Reframing Budgets and Taxes

Greetings Framers!

Two weeks ago, voters in 40 states were asked to respond to a series of ballot measures on hot topic issues, such as health care, sales tax, and education.  With a stagnant national economy, the issue of budgets and taxes remained close to the heart and minds of the public. People are concerned about budgets and taxes: (1) how raising or cutting taxes will impact their lives and pocketbooks, and (2) how legislative measures intended to shrink both state and local government’s size and costs will impact needed social and human service programming.

As part of the post-election fallout, it is clear that American policymakers will be tasked with having difficult conversations with the public about budget and taxes.  While these conversations may not be easy, they provide the opportunity to reframe this conversation in a way that engages the public about the important role budgets and taxes play in shaping communities.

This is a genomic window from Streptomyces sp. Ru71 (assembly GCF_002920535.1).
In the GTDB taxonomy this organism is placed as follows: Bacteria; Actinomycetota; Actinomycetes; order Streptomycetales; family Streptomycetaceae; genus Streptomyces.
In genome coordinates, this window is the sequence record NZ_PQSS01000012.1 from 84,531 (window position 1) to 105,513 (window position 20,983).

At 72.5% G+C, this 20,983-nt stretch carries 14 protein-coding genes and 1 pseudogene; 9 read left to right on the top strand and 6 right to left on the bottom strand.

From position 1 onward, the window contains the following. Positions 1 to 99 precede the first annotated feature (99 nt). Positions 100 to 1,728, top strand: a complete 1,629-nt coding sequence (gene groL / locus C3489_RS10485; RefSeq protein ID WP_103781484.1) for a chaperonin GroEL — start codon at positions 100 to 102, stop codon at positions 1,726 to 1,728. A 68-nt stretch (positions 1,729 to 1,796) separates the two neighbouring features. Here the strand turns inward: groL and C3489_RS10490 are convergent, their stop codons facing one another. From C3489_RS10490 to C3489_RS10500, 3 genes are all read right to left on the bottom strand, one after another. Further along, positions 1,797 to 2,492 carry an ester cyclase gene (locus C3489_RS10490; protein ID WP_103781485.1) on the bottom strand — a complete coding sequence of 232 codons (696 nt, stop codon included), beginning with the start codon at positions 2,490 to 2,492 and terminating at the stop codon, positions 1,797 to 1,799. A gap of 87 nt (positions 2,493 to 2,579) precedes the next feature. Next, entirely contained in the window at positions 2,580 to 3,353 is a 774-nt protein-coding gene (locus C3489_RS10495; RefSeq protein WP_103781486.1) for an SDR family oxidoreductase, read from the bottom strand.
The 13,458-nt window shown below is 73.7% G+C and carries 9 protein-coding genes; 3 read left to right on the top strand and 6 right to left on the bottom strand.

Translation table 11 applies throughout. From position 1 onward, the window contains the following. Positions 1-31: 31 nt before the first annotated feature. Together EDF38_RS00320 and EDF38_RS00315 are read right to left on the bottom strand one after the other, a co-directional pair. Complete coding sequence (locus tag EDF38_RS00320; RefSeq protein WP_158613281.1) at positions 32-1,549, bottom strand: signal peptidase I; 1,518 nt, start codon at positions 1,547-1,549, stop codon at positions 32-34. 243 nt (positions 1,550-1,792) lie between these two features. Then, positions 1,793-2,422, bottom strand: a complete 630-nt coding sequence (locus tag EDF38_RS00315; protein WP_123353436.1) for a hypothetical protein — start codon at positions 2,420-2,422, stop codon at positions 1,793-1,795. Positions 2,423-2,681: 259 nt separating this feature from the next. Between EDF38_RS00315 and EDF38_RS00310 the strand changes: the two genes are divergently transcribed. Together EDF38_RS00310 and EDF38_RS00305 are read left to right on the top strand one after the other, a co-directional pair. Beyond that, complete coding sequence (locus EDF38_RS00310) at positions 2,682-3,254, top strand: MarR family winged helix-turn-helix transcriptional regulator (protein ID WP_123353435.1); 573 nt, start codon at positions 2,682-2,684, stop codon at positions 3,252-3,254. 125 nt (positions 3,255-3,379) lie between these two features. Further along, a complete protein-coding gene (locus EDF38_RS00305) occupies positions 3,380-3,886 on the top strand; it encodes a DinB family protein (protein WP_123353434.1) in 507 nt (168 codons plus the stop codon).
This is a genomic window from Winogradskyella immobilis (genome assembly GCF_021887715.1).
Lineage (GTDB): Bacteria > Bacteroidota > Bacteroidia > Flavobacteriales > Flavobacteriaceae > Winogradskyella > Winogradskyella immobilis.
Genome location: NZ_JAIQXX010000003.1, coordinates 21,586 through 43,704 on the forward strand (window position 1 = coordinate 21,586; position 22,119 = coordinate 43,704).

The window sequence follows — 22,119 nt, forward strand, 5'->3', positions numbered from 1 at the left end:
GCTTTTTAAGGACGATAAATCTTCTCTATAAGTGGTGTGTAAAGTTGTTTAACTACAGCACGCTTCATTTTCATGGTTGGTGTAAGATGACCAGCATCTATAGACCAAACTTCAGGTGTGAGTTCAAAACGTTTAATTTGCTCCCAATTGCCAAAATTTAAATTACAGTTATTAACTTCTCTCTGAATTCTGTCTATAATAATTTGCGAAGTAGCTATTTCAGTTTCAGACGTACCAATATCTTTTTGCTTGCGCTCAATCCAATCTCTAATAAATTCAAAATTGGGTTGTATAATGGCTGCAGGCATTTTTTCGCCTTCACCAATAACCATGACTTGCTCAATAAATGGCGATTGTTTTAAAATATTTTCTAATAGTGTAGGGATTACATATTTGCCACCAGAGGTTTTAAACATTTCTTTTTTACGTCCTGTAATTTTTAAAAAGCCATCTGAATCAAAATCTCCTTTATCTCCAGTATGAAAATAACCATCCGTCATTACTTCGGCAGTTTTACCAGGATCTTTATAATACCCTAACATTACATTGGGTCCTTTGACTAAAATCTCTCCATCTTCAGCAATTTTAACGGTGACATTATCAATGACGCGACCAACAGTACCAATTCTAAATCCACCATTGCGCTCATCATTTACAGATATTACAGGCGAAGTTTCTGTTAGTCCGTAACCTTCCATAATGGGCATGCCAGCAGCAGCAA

At FrameWorks, we take a long-term view toward reframing the public conversation on issues like budgets and taxes.  We always caution the nonprofits that we work with against being drawn in solely by the short-term impact of legislative proposals that seek to address or remediate social issues.  Instead, we think that the nonprofit community will reap much greater benefits out of a long-term strategy that shifts the public conversation and engages the public around the issues that they care about.  That is, we argue that nonprofits need to be more attentive to the way public problems are presented for public debate and this is especially true in the current socio-political environment.